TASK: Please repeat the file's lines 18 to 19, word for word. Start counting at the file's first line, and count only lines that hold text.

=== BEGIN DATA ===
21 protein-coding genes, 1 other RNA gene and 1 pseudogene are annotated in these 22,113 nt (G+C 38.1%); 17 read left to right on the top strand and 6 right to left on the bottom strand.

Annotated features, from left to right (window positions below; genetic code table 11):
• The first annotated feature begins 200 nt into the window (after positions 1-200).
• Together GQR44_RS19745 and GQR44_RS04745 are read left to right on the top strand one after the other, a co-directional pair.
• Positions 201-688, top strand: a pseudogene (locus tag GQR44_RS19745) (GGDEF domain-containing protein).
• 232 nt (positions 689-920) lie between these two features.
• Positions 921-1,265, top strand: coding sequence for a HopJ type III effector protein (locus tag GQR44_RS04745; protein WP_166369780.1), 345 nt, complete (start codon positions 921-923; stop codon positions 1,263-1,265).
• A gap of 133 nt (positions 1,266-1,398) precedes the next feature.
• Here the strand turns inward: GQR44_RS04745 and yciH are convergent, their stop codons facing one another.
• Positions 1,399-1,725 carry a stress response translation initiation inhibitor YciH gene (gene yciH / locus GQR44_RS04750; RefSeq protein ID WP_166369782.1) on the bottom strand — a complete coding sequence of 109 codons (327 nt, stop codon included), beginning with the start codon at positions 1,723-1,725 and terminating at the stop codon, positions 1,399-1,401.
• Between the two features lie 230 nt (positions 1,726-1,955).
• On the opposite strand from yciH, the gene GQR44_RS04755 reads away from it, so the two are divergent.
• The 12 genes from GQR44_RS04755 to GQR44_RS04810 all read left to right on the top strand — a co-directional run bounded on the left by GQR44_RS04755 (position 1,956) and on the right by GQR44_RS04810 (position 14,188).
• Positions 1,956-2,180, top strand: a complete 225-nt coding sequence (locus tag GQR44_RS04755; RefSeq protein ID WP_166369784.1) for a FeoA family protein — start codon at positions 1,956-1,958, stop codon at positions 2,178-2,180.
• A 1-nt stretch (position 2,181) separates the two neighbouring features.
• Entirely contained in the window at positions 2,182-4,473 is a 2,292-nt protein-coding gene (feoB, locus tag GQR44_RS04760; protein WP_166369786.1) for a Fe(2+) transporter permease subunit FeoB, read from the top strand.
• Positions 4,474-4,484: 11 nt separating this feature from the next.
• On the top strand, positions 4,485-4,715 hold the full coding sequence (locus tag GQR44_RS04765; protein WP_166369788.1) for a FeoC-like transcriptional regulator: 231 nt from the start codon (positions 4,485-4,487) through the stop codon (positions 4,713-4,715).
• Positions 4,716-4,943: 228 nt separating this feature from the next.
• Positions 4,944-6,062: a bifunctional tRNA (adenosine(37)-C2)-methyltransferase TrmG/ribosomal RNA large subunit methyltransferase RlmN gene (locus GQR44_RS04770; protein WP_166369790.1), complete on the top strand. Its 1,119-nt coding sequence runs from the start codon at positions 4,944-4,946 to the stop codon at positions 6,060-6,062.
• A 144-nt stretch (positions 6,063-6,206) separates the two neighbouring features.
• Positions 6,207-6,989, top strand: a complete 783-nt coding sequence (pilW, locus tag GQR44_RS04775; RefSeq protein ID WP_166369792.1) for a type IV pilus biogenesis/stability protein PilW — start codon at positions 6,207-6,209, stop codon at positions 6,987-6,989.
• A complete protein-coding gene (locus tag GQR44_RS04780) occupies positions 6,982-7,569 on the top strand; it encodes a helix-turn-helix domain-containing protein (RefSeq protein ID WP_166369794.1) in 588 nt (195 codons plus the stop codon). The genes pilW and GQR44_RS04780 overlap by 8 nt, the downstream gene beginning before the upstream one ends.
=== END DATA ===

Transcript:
• On the top strand, positions 4,485-4,715 hold the full coding sequence (locus tag GQR44_RS04765; protein WP_166369788.1) for a FeoC-like transcriptional regulator: 231 nt from the start codon (positions 4,485-4,487) through the stop codon (positions 4,713-4,715).
• Positions 4,716-4,943: 228 nt separating this feature from the next.